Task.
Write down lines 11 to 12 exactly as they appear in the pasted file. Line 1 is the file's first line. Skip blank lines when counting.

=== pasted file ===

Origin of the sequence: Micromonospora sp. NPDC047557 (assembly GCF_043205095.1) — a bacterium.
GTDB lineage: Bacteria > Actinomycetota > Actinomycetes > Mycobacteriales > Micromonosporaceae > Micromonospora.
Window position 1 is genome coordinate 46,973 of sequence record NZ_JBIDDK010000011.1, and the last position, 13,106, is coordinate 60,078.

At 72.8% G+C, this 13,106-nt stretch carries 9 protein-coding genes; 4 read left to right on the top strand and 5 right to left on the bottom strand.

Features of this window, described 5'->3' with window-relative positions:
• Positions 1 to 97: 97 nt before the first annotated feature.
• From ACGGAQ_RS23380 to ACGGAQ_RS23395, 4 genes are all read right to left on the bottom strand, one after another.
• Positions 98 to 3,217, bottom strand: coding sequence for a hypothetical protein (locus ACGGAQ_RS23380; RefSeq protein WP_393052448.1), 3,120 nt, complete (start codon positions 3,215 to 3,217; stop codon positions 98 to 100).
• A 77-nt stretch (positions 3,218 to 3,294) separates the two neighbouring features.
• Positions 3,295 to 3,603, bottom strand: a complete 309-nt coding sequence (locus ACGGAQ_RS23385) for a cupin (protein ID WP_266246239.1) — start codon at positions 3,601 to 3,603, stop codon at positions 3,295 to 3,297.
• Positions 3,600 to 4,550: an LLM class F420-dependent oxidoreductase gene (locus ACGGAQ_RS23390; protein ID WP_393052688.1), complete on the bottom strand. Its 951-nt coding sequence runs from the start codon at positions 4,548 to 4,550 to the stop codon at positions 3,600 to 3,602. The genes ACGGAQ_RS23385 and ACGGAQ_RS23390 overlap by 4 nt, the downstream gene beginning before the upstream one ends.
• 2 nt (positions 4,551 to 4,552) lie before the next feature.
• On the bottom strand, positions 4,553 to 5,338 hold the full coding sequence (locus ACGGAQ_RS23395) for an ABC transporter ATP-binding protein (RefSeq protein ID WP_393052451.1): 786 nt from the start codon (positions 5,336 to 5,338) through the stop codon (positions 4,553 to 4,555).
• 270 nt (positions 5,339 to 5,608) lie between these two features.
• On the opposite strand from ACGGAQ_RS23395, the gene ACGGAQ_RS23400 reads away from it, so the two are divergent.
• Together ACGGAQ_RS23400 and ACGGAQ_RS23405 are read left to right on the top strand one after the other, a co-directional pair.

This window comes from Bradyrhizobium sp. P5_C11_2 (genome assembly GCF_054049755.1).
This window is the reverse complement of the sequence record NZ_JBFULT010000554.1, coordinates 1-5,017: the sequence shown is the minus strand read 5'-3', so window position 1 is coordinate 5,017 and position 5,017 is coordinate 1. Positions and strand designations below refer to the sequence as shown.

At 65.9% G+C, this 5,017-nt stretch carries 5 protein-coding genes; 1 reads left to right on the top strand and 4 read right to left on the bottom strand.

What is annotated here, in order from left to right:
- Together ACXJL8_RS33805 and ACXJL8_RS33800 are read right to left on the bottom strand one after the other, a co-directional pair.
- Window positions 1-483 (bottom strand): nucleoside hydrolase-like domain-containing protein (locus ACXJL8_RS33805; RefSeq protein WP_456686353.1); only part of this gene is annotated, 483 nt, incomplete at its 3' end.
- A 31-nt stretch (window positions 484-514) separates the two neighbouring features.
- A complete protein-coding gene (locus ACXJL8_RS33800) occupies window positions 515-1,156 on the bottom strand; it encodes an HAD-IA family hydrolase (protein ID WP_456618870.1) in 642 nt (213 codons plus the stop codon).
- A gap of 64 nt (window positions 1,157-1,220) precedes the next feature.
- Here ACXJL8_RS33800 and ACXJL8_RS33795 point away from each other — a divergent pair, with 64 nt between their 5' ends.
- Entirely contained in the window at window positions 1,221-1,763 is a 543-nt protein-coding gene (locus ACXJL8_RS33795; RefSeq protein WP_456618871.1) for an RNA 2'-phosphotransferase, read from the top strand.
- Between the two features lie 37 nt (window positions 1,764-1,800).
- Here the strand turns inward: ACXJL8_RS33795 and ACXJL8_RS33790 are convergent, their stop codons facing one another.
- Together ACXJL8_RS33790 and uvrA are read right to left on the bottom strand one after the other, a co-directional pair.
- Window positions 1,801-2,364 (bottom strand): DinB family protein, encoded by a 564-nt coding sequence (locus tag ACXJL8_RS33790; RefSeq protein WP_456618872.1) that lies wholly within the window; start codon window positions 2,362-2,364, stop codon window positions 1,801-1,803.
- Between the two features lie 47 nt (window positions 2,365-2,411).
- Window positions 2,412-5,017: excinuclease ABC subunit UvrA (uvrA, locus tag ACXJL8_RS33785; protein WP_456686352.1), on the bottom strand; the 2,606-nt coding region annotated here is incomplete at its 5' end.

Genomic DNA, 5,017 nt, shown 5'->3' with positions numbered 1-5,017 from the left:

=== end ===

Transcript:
• Positions 3,600 to 4,550: an LLM class F420-dependent oxidoreductase gene (locus ACGGAQ_RS23390; protein ID WP_393052688.1), complete on the bottom strand. Its 951-nt coding sequence runs from the start codon at positions 4,548 to 4,550 to the stop codon at positions 3,600 to 3,602. The genes ACGGAQ_RS23385 and ACGGAQ_RS23390 overlap by 4 nt, the downstream gene beginning before the upstream one ends.
• 2 nt (positions 4,551 to 4,552) lie before the next feature.